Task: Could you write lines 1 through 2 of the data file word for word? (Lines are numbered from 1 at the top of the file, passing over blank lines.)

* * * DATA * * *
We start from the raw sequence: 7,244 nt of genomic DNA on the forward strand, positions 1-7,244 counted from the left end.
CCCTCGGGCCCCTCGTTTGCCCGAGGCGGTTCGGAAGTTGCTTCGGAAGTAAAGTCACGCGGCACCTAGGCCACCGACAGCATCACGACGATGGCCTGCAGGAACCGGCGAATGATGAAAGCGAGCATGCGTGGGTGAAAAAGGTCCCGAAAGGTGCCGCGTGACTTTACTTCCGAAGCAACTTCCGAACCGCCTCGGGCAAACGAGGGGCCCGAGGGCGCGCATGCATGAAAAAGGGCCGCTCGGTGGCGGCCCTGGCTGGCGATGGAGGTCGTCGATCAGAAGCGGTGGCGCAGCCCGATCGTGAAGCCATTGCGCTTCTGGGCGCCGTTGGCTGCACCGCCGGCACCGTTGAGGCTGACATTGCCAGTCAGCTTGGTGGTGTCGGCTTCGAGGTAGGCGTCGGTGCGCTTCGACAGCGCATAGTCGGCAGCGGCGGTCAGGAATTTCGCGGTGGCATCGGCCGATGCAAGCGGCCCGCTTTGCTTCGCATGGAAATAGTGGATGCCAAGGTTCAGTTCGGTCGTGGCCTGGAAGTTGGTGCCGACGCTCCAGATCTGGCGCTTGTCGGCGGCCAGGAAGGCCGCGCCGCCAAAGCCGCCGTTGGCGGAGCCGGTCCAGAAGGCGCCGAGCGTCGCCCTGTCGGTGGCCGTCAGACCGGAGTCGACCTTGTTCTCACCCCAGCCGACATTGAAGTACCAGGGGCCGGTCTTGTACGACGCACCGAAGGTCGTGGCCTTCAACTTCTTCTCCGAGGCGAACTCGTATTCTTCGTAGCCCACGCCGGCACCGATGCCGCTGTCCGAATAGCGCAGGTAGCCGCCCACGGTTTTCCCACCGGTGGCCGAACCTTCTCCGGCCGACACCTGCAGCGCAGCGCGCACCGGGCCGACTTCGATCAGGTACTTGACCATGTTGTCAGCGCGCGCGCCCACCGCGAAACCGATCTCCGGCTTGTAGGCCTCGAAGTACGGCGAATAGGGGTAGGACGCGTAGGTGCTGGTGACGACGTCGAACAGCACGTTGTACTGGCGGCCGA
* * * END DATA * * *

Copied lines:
We start from the raw sequence: 7,244 nt of genomic DNA on the forward strand, positions 1-7,244 counted from the left end.
CCCTCGGGCCCCTCGTTTGCCCGAGGCGGTTCGGAAGTTGCTTCGGAAGTAAAGTCACGCGGCACCTAGGCCACCGACAGCATCACGACGATGGCCTGCAGGAACCGGCGAATGATGAAAGCGAGCATGCGTGGGTGAAAAAGGTCCCGAAAGGTGCCGCGTGACTTTACTTCCGAAGCAACTTCCGAACCGCCTCGGGCAAACGAGGGGCCCGAGGGCGCGCATGCATGAAAAAGGGCCGCTCGGTGGCGGCCCTGGCTGGCGATGGAGGTCGTCGATCAGAAGCGGTGGCGCAGCCCGATCGTGAAGCCATTGCGCTTCTGGGCGCCGTTGGCTGCACCGCCGGCACCGTTGAGGCTGACATTGCCAGTCAGCTTGGTGGTGTCGGCTTCGAGGTAGGCGTCGGTGCGCTTCGACAGCGCATAGTCGGCAGCGGCGGTCAGGAATTTCGCGGTGGCATCGGCCGATGCAAGCGGCCCGCTTTGCTTCGCATGGAAATAGTGGATGCCAAGGTTCAGTTCGGTCGTGGCCTGGAAGTTGGTGCCGACGCTCCAGATCTGGCGCTTGTCGGCGGCCAGGAAGGCCGCGCCGCCAAAGCCGCCGTTGGCGGAGCCGGTCCAGAAGGCGCCGAGCGTCGCCCTGTCGGTGGCCGTCAGACCGGAGTCGACCTTGTTCTCACCCCAGCCGACATTGAAGTACCAGGGGCCGGTCTTGTACGACGCACCGAAGGTCGTGGCCTTCAACTTCTTCTCCGAGGCGAACTCGTATTCTTCGTAGCCCACGCCGGCACCGATGCCGCTGTCCGAATAGCGCAGGTAGCCGCCCACGGTTTTCCCACCGGTGGCCGAACCTTCTCCGGCCGACACCTGCAGCGCAGCGCGCACCGGGCCGACTTCGATCAGGTACTTGACCATGTTGTCAGCGCGCGCGCCCACCGCGAAACCGATCTCCGGCTTGTAGGCCTCGAAGTACGGCGAATAGGGGTAGGACGCGTAGGTGCTGGTGACGACGTCGAACAGCACGTTGTACTGGCGGCCGA